11 Things You Should Know Before You Travel To Indonesia

11 Things You Should Know Before You Travel To Indonesia
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‘m currently sitting in a hotel cafe in Jakarta thinking about how lucky I am that travel is so available to me. My generation (X/Y) is one of the first for whom travel is safe, affordable and easy. You don’t have to bundle onto boats for 3 months to get to get to the other side of the world, not even knowing if you’ll survive the journey. There are affordable options if you can’t fork out 20k for a two week tour of Europe. The internet exists, so you can contact loved ones in an instant, google the hotel you’re staying at so the cab driver doesn’t rip you off and contact your insurance company the second you end up in hospital in Vietnam with malaria.

I just can’t get over how magical the whole thing is. I’ve been to some very far flung places – Balispur in India, Kanchannaburi in Thailand, Ballarat in California – places my parents wouldn’t have even heard about, let alone have had the means to actually get there safely and affordably.

I just spent the last week in Central Sulawesi in Palu which is just about as authentic as you can get in Indonesia. I went as a blogger ambassador for World Vision Australia to look at the projects in the region. I’ll be doing more on that this week but I just wanted to pop together a few things I learned about Indonesia this week. Whenever I travel to another country I always ask lots of questions of the locals. Seeing the way other people live their lives is just fascinating. How do they get to school? What do they eat for lunch? How does marriage work? Can everyone go to university? Do people ‘date’ each other here? What’s this thing in this weird looking package? I just want to know everything. I’m so nosey.

If you’re planning travel to Indonesia, here are a few things you should know.

1. It’s nothing like Bali

I’ve been to Bali twice before, once to review a retreat and the other for a boss ladies trip. My main conclusion? It’s pretty much the 7th state in Australia. There’s a rumour on A Current Affair (questionable legitimacy) that one Australian dies every 9 days in Bali. I wouldn’t be surprised if this was totally accurate though because I swear there’s more Australians than Balinese people there. It’s a comprehensible mathematical equation – compared to how many Aussies die in Australia every day, percentage wise, one Aussie every nine days in Bali is probably to be expected, just because a decent chunk of us are there most of the time.

Unlike Aussie-ridden Bali, the rest of Indonesia is totally different. In Palu, where we stayed, we visited villages where they rarely ever see white people. We got stopped in the street constantly just because people wanted to take photos with us. Indonesia is an incredibly diverse and beautiful country but if you’re expecting everyone to speak English and all the hotels to use filtered water in their icey cocktails like they do in Bali, you’re going to be disappointed.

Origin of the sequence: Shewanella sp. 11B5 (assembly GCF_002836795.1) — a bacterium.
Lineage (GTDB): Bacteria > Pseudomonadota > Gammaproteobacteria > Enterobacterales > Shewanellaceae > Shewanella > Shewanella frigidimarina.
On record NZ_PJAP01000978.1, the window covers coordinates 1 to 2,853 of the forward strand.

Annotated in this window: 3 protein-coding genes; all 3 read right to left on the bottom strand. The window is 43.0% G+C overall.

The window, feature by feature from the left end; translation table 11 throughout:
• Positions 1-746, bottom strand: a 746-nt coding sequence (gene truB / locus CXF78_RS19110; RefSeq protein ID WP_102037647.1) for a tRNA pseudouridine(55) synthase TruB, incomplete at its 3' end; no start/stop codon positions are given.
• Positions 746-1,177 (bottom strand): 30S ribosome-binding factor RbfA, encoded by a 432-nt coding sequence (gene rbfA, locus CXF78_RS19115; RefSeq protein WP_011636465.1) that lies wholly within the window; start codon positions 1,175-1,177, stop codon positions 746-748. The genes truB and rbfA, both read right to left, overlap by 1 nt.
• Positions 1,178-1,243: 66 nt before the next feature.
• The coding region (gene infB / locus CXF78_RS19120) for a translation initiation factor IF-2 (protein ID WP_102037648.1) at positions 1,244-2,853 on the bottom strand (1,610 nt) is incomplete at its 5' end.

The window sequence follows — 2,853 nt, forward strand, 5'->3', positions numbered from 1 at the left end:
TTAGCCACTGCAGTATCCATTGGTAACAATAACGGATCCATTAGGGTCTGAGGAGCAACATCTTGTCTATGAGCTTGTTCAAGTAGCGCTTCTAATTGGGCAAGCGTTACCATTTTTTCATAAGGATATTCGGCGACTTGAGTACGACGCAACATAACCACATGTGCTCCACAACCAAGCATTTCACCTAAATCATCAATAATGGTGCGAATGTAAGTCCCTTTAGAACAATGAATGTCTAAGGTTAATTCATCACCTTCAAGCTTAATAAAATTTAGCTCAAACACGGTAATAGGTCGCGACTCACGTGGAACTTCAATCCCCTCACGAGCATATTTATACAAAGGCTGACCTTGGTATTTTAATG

2. It’s a majority Muslim country

Most of the country are either Muslim or Christian but it’s known as a majority Muslim country. This is particularly important because tourists in Bali tend to wander around drinking alcohol and not wearing much clothing which isn’t cool in other parts of the country. If you do travel to Indonesia, be aware to keep your knees and shoulders covered out of respect for the local culture. Bikinis and tiny shorts are a no-go outside of Bali.

3. Indonesian people have to specify their religion on their ID

In Indonesia, each resident has their chosen religion specified on their license. They can choose from six different religions. Islam, Protestantism, Catholicism, Hinduism, Buddhism and Confucianism. It’s no biggie, it’s just a good thing to know because religion is very important and you may be asked what religion you practice if you’re in more rural areas of Indonesia.

4. There’s not much of a drinking culture

It’s starting to get embarrassing how often I travel overseas to countries where they don’t drink alcohol and the people find out I’m Australian and apologize about the lack of drinking culture. We’ll be out for dinner and the locals will say ‘I’m so sorry we only have smoothies, no wine or beer.’ 

I’m hoping they’re just being polite and that no Australians have acted like tools in front of them because they couldn’t get a beer with dinner. I don’t even think about drinking in non-drinking cultures and it’s actually really lovely to spend time with young people who don’t drink. It so rarely happens in Australia.

So if you’re planning a boozy week long holiday, best to stick to Bali rather than travel to Indonesia proper.

5. Indonesian people totally get sarcasm and it’s awesome

I speak very quickly and most things I say are sarcastic. As you can imagine, this makes translation quite difficult when I’m in non-English speaking countries. I was delighted to discover Indonesian people totally get sarcasm and all my jokes landed with perfection.  I’m not very funny in India or Germany but Indonesia? I’m a fucking riot here.

6. It pretty much never gets below 22 degrees

But the locals still wear long sleeves and jumpers. We trekked to the top of a mountain and it was 22 degrees and foggy. The Australians were totally fine but our local tour guides were rugged up in jumpers and shivering. They’re as bad as Queenslanders. I laugh every time it hits 20 degrees in Brisbane and Nikki whips out her winter knits. If you were raised in Canberra with the minus zero winter mornings, 22 degrees is never, ever cold.

7. Anti-vaxers aren’t a thing

The people here are just stoked they get free vaccinations and their children won’t die of preventable diseases. We visited a health centre in Palu and it was full of local village people having their children vaccinated at folding tables in a ramshackle little building that didn’t even have running water in it. I had my pre-trip vaccines at a fancy little clinic in Kiama before I left and I’ve never felt more privileged in my life.